Environmental contamination from legacy mine waste deposits is a persistent problem due to the long history of hard-rock mining. Sulfide ore deposits can contain elevated levels of toxic metal(loid)s that, when mobilized by weathering upon O2 and H2 O infusion, can result in groundwater contamination. Dry climate and lack of vegetative cover result in near-surface pedogenic processes that produce fine-particulate secondary minerals that can be translocated as geodusts leading to ingestion or inhalation exposure in nearby communities. In this study, in vitro bioassays were combined with synchrotron-based X-ray spectroscopy and diffraction to determine the potential risk for toxic element release from dust (PM10) samples into biofluid simulants. PM10 were isolated from across the oxidative reaction front in the top meter of tailings subjected to 50 years of weathering under semiarid climate and introduced to synthetic gastric and alveolar fluids. Aqueous concentrations were measured as a function of reaction time to determine release kinetics. X-ray diffraction and absorption spectroscopy analyses were performed to assess associated changes in mineralogy and elemental speciation. In vitro bioaccessibility of arsenic and lead was highest in less-weathered tailings samples (80–110 cm) and lowest in samples from the suboxic transition zone (40–52 cm). Conversely, zinc release to biofluids was greatest in the highly weathered near-surface tailings. Results indicate that bioaccessibility of As and Pb was controlled by (i) the solubility of Fe2+-bearing solids, (ii) the prevalence of soluble SO24, and (iii) the presence of poorly crystalline Fe(III) oxide sorbents, whereas Zn bioaccessibility was controlled by the pH-dependent solubility of the stable solid phase.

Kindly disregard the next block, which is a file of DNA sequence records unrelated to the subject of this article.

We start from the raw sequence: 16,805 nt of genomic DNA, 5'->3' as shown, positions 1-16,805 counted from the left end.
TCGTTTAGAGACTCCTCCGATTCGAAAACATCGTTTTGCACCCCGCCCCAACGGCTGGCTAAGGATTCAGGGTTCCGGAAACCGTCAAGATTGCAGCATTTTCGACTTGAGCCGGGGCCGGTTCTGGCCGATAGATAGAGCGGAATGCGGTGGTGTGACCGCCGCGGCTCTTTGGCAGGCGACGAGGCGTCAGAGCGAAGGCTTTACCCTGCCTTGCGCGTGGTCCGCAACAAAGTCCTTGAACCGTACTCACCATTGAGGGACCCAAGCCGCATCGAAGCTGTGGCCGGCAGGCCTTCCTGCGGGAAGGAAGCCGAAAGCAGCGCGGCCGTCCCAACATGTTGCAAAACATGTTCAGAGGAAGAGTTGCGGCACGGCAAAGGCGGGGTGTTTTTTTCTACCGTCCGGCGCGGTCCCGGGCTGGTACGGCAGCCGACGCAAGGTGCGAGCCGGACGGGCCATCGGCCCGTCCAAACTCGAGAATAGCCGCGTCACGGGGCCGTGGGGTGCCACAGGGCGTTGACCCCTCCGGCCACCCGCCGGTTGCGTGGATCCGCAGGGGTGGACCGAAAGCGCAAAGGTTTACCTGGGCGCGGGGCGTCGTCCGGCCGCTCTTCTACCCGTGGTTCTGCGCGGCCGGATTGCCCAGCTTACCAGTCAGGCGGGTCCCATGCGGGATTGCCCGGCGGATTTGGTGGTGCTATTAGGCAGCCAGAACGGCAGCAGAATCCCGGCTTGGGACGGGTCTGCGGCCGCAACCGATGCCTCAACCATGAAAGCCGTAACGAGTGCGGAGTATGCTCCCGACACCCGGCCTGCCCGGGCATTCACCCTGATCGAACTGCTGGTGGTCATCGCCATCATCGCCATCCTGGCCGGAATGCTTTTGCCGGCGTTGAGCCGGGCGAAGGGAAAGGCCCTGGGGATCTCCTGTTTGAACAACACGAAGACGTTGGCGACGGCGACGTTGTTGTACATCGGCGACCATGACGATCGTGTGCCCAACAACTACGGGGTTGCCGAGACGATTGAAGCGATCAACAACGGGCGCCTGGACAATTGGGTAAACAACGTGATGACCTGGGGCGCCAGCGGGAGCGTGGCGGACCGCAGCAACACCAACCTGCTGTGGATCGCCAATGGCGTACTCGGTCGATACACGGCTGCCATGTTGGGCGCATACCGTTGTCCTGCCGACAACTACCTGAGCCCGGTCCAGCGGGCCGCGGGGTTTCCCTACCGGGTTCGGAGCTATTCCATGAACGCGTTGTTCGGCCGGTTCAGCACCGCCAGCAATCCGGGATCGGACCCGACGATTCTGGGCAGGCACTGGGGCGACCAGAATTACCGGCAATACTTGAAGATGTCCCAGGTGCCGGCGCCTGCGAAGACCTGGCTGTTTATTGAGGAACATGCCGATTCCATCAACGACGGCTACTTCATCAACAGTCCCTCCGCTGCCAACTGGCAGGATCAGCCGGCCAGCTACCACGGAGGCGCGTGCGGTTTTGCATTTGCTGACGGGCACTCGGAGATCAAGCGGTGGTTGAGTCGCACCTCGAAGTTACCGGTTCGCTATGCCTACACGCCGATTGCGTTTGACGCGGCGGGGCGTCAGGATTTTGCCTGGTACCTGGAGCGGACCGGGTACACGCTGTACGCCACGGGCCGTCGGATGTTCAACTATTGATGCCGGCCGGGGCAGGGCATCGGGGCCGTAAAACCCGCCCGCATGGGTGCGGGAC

ASJC Scopus subject areas
- Global and Planetary Change
- Water Science and Technology
- Waste Management and Disposal
- Public Health, Environmental and Occupational Health
- Management, Monitoring, Policy and Law
- Health, Toxicology and Mutagenesis